With changes to University dining services on the horizon, a look back on key updates

Although the contract is not finalized, a new dining vendor will provide food services to the University starting July 2022.


Andrew Stoup

Students wait in lines at the Pioneer Hall Dining Center on Sunday, Feb. 13.

by Roque Wood-Sinclair

The University of Minnesota Board of Regents voted Dec. 16 to implement a new dining vendor for the Twin Cities campus starting July 2022.
Chartwells, the new dining vendor, will replace Aramark, which has supplied food and dining services to the University since 1998. Students have repeatedly raised concerns over Aramark not aligning with University principles and the company’s business model. Other student concerns have included dining hall accessibility and the availability of food to accommodate different cultures and diets.
These student concerns have persisted through contract renewals with the dining vendor. Over this time period, M Dining has held conversations with students and University administration has aimed to consult with students before making decisions, according to an October 2021 press release.
Trey Feuerhelm, the Minnesota Student Association (MSA) Basic Needs Task Force chair, voiced his concerns on the new contract and desire for further consultation with MSA.
“I think the [regents and consulting firm] did a pretty solid job in trying to hear what students wanted in the new dining contract, and what changes they wanted made,” Feuerhelm said.“But that was all done on their side, their marketing to host their own roundtables, host their own discussions, and create their own surveys and things like that.”
Dining services on the Twin Cities campuses became contracted with Aramark for the first time in 1998. Prior to this time, the University’s food services were self-operated, similar to other Big Ten schools.
Through a contract approved by the Board of Regents, the University renewed the contract with Aramark for 12 years. This contract also included the possibility for renewal, if Aramark continued to meet performance measures, according to a 2008 report from the Office of General Counsel.
The contract also stated Aramark must commit themselves to supporting businesses owned by women, minorities and people with disabilities, and have corporate responsibility regarding sustainability and recycling, according to the contract. Regents at the time considered returning to a self-operating model, but ultimately determined the transition would be difficult.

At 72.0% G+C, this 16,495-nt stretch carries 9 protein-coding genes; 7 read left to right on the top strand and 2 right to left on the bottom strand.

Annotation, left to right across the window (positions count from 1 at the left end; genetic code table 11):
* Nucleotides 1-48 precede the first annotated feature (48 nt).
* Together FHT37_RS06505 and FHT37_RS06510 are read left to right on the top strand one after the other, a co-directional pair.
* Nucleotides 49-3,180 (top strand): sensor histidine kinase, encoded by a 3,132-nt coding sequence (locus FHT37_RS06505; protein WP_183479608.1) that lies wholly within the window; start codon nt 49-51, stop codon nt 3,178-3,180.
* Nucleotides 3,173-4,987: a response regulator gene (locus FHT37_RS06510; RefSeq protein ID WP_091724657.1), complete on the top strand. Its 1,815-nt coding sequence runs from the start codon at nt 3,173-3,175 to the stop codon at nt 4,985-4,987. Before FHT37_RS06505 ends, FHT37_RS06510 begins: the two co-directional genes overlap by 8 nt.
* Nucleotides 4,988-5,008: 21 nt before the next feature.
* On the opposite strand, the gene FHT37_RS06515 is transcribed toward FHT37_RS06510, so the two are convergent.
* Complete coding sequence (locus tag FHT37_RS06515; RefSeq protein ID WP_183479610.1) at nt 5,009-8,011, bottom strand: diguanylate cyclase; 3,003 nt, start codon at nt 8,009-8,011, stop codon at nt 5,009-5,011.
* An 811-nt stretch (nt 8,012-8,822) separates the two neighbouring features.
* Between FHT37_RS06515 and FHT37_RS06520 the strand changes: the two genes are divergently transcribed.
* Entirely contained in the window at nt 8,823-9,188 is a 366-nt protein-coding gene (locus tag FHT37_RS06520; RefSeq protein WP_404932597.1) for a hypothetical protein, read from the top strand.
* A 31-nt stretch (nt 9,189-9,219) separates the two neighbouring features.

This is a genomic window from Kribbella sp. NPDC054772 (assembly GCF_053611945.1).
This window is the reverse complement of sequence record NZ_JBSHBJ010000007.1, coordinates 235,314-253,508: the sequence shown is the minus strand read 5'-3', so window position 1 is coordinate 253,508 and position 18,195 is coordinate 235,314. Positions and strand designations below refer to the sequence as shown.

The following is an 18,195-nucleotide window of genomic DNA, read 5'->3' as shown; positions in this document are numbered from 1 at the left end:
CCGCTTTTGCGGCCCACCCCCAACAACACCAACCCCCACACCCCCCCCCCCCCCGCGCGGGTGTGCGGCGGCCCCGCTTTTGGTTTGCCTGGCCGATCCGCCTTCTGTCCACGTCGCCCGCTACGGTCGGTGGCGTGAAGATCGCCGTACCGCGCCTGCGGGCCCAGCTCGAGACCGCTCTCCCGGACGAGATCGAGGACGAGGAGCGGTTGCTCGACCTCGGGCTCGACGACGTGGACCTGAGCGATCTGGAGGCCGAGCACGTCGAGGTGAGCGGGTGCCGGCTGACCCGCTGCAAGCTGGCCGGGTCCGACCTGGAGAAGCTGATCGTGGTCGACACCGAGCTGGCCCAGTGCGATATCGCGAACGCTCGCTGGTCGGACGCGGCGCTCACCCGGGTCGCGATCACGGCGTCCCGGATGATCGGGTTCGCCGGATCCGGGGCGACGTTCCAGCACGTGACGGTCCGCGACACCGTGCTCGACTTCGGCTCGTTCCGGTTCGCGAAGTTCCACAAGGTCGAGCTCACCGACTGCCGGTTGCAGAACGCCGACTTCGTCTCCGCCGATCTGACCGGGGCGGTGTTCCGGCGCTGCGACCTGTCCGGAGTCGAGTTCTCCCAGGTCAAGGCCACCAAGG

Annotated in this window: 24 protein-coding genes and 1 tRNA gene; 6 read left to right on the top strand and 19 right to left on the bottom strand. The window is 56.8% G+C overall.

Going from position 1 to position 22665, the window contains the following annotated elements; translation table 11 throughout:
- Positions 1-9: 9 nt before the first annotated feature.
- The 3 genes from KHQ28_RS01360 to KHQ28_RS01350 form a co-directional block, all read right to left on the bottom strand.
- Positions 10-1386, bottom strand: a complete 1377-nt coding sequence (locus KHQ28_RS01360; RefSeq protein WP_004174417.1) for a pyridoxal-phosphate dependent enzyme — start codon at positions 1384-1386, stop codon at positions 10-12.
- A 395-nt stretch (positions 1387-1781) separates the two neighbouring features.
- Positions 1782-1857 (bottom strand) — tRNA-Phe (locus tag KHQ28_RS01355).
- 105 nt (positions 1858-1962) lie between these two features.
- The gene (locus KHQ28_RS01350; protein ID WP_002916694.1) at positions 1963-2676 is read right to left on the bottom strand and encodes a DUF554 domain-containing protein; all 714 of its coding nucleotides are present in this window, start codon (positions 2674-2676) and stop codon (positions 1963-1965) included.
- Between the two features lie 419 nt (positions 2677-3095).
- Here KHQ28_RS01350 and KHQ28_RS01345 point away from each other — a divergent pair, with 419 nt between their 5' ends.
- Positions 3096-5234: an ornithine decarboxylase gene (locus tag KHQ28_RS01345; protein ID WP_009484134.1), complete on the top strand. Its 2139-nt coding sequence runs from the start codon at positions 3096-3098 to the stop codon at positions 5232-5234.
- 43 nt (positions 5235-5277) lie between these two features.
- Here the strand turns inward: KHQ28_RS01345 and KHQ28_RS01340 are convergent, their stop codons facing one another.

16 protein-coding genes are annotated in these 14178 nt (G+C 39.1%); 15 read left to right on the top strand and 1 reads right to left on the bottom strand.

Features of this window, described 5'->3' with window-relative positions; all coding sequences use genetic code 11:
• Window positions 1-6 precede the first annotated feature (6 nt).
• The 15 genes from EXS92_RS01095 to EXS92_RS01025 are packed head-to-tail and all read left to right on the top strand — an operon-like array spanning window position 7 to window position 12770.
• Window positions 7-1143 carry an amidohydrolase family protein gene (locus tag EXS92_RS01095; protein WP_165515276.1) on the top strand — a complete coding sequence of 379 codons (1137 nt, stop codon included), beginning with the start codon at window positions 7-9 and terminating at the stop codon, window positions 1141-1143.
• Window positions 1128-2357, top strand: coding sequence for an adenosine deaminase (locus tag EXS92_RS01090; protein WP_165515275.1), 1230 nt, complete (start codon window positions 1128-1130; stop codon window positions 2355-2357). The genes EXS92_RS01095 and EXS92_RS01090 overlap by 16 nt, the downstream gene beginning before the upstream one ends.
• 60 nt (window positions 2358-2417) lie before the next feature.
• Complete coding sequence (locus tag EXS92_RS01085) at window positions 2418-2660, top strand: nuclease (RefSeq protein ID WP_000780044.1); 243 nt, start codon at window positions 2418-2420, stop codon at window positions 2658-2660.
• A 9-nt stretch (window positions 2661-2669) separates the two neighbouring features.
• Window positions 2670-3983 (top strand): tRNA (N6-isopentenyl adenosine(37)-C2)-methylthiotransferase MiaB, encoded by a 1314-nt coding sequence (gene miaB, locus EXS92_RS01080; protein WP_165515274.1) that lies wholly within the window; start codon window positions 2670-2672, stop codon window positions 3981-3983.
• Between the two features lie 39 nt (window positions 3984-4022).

In October 2019, regents began to review Aramark as they considered a contract extension with the company. Administration asked for a two-year extension to conduct focus groups with student advisory and management committees. During this two-year period, the board said they would also consider hiring a new vendor or returning to a self-operated model, according to October 2019 docket materials from the Finance and Operations Committee.
Students who opposed the contract extension said “the company did not offer healthy, vegetarian and vegan options and foods for students with allergies and religious dietary restrictions,” according to the Star Tribune.
Due to the impacts of the pandemic, an additional contract extension with Aramark was approved in September 2020.
During the fall semester, administration contracted with an outside foodservice consulting firm to assist in determining whether the University could go back to a self-contracted operation or find another food service vendor.
This consultation did not meet students’ expectations of involvement in dining decisions and most of the same concerns lingered, according to Feuerhelm. Despite desiring more consultation, Feuerhelm said he was excited about new language in the contract that signaled local food co-ops and distributors could be introduced to campus dining in the future.
In November, the University began drafting a Request for Proposal, a document that allowed several outside companies to make bids for a dining contract with the University. This officially signaled the University’s plan to move away from Aramark.
Responses from outside vendors looking to secure the contract with the University were collected in May and June. Starting in September 2021, administration consulted with campus stakeholders, according to docket materials from the October meeting.
At the December board meeting, Compass Group USA, Inc. through its Chartwells Division became the University’s new food service vendor on the Twin Cities Campus. The contract spans from July 2022 to June 2032.
In January, the transition to the new contract with Chartwells began. In addition to a change in vendor, dining hall hours and operations are also shifting.
Amy Keran, the University’s director of contract administration within auxiliary services, said their goal is to open dining halls by 7 a.m. and have expanded evening hours, so students can treat it more like their kitchen.
“So if they wanted to stop in and get a cup of coffee before they went out for a morning run, they could do that,” Kernan said. “And then after that, they could come back and have breakfast. We really wanted to feel more like a place where they could just walk in and grab something and feel at home.”
Both Feuerhelm and Eli Wurster, MSA’s Campus Life Committee Director, said that while MSA helped administration consult with students, they desired more involvement in the process of selecting a new vendor.
“So they’ve been doing maybe one, maybe two years of campus surveying and campus roundtables trying to get all the student input, not necessarily involving student government or MSA, particularly as far as I’m aware,” Feuerhelm said.